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Tuesday, July 05, 2005 | It is election month in San Diego, and one of these candidates will be the mayor that tries to lead this city through the worst years of our civic history. The bad years will not be over when the new mayor takes office. They will be just beginning.

I look at these candidates and hear their hopeful, proud patter and wonder if they have read what happened to the city of New York in 1975. I wonder who among them has any idea what they are trying to get into.

It took New York’s city government six years after the 1975 crash to make the city bondable again – to stay out of jail, to win back the ability to borrow money to keep New York moving, to convince the world’s toughest bankers that the custodians of city government were prudent and would stay in business.

It took those six years to renegotiate every contract that the city of New York had signed with its labor unions, with its lenders, with its contractors, with the state and federal governments and with its own citizens.

I wonder in San Diego how many of these candidates understand what inevitably lies ahead – are ready for that, are wise and smart enough for that, are durable enough to go through even four punishing years like those six that New York endured.

The tone that disturbs me with some of these candidates is that they and their consultants have worked up nice little talks about their experience, their own triumphs, their personalities and their allies.

But they are not running for Miss or Mr. America. They are not in a popularity contest. One of them will become the first mayor in San Diego history to exercise the prerogatives of a chief executive officer under the new strong-mayor system. One of them will be the first mayor asked to lead San Diego out of the biggest mess in its history.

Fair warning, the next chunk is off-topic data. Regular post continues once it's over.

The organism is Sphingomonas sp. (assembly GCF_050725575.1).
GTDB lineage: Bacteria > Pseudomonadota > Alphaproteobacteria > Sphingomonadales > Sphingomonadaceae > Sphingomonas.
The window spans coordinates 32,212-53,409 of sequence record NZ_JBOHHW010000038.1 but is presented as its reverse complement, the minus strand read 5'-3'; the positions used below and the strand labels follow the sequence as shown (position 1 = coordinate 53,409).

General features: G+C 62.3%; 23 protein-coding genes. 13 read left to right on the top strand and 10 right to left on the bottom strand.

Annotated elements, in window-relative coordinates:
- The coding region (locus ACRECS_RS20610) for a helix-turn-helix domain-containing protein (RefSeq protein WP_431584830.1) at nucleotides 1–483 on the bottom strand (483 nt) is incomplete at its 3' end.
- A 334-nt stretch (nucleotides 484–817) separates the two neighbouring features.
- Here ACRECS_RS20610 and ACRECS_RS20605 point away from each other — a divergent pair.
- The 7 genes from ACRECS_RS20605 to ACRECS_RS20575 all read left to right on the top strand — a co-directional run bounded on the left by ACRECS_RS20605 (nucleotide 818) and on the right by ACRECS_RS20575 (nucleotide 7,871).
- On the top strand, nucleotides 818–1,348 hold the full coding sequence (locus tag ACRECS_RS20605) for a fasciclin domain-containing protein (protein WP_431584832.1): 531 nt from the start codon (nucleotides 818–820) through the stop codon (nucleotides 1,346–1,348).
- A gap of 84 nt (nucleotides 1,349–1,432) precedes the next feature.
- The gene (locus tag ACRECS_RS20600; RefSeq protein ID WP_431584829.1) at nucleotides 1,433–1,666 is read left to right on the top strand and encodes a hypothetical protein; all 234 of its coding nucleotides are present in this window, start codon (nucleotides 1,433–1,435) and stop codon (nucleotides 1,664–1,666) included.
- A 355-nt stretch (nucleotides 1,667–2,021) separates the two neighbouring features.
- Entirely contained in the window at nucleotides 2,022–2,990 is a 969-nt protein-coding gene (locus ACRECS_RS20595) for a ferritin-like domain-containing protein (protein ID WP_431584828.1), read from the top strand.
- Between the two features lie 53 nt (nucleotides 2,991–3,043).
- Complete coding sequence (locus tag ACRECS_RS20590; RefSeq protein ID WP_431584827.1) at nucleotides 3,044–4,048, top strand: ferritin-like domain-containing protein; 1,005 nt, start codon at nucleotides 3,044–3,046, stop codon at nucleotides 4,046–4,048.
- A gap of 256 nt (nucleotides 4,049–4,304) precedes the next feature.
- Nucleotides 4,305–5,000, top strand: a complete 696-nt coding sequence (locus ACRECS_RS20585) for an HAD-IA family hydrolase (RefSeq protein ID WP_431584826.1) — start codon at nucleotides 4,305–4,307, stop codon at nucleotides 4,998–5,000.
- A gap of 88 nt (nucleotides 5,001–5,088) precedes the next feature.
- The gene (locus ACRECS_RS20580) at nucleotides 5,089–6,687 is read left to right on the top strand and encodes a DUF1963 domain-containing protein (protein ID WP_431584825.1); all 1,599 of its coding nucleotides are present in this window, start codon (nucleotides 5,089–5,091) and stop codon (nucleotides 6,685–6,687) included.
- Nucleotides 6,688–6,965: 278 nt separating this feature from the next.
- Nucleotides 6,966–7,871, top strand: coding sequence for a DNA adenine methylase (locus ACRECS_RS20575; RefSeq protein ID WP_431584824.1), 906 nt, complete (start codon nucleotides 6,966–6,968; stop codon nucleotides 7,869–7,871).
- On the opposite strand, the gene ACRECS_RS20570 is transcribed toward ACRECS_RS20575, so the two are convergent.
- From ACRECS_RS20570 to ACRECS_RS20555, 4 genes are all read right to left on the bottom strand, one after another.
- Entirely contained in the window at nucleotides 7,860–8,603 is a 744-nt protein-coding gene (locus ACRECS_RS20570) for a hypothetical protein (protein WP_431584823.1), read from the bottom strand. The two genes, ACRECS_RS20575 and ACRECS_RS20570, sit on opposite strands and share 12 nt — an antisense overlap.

And then I remember how enthusiastic I was six years ago about the candidacy of a superior court judge whom everybody admired, Dick Murphy. I was a Non Grata at City Hall then because I had been writing about critical pension deficits being built up by the city and union labor. I got my information from a neighbor named Diann Shipione. (People told me she must be making that stuff up.)

I was delighted in Judge Murphy’s great sacrifice in leaving a lifetime position in the courts to serve his city. He was good, I wrote, because it would take a judge to clean up City Hall.

So remember, as you hear the candidates, try to move them forward in your mind and see if they could lead in the rebuilding of a broken city. Ask yourself if they could handle having both sides angry at them for doing the right thing. They must be strong to lead this city through these next four years.

This column appears courtesy of KPBS, over which it was heard on July 1-2.

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